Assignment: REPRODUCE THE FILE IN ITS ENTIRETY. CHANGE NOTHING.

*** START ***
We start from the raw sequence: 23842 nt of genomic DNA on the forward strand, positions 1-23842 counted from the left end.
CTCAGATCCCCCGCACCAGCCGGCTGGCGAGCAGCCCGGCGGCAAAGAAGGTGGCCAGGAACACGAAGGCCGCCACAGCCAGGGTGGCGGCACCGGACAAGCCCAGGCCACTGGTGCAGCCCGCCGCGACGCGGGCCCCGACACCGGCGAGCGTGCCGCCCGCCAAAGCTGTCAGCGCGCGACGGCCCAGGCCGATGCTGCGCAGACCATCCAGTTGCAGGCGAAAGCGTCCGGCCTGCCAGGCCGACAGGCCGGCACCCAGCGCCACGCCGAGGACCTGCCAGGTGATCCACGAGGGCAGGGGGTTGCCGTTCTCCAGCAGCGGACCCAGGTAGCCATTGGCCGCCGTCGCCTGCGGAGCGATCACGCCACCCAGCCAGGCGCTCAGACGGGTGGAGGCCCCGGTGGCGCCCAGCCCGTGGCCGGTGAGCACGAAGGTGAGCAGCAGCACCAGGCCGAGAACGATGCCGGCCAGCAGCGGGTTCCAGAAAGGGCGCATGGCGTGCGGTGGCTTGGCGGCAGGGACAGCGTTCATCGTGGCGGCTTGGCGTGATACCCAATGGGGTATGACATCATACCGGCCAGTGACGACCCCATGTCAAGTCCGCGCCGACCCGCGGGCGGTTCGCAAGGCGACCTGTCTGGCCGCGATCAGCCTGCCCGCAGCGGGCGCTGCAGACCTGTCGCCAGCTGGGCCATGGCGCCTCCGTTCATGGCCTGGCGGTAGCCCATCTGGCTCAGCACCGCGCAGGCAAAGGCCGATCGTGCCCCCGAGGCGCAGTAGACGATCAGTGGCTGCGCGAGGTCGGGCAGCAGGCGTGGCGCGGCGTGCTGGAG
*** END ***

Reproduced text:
We start from the raw sequence: 23842 nt of genomic DNA on the forward strand, positions 1-23842 counted from the left end.
CTCAGATCCCCCGCACCAGCCGGCTGGCGAGCAGCCCGGCGGCAAAGAAGGTGGCCAGGAACACGAAGGCCGCCACAGCCAGGGTGGCGGCACCGGACAAGCCCAGGCCACTGGTGCAGCCCGCCGCGACGCGGGCCCCGACACCGGCGAGCGTGCCGCCCGCCAAAGCTGTCAGCGCGCGACGGCCCAGGCCGATGCTGCGCAGACCATCCAGTTGCAGGCGAAAGCGTCCGGCCTGCCAGGCCGACAGGCCGGCACCCAGCGCCACGCCGAGGACCTGCCAGGTGATCCACGAGGGCAGGGGGTTGCCGTTCTCCAGCAGCGGACCCAGGTAGCCATTGGCCGCCGTCGCCTGCGGAGCGATCACGCCACCCAGCCAGGCGCTCAGACGGGTGGAGGCCCCGGTGGCGCCCAGCCCGTGGCCGGTGAGCACGAAGGTGAGCAGCAGCACCAGGCCGAGAACGATGCCGGCCAGCAGCGGGTTCCAGAAAGGGCGCATGGCGTGCGGTGGCTTGGCGGCAGGGACAGCGTTCATCGTGGCGGCTTGGCGTGATACCCAATGGGGTATGACATCATACCGGCCAGTGACGACCCCATGTCAAGTCCGCGCCGACCCGCGGGCGGTTCGCAAGGCGACCTGTCTGGCCGCGATCAGCCTGCCCGCAGCGGGCGCTGCAGACCTGTCGCCAGCTGGGCCATGGCGCCTCCGTTCATGGCCTGGCGGTAGCCCATCTGGCTCAGCACCGCGCAGGCAAAGGCCGATCGTGCCCCCGAGGCGCAGTAGACGATCAGTGGCTGCGCGAGGTCGGGCAGCAGGCGTGGCGCGGCGTGCTGGAG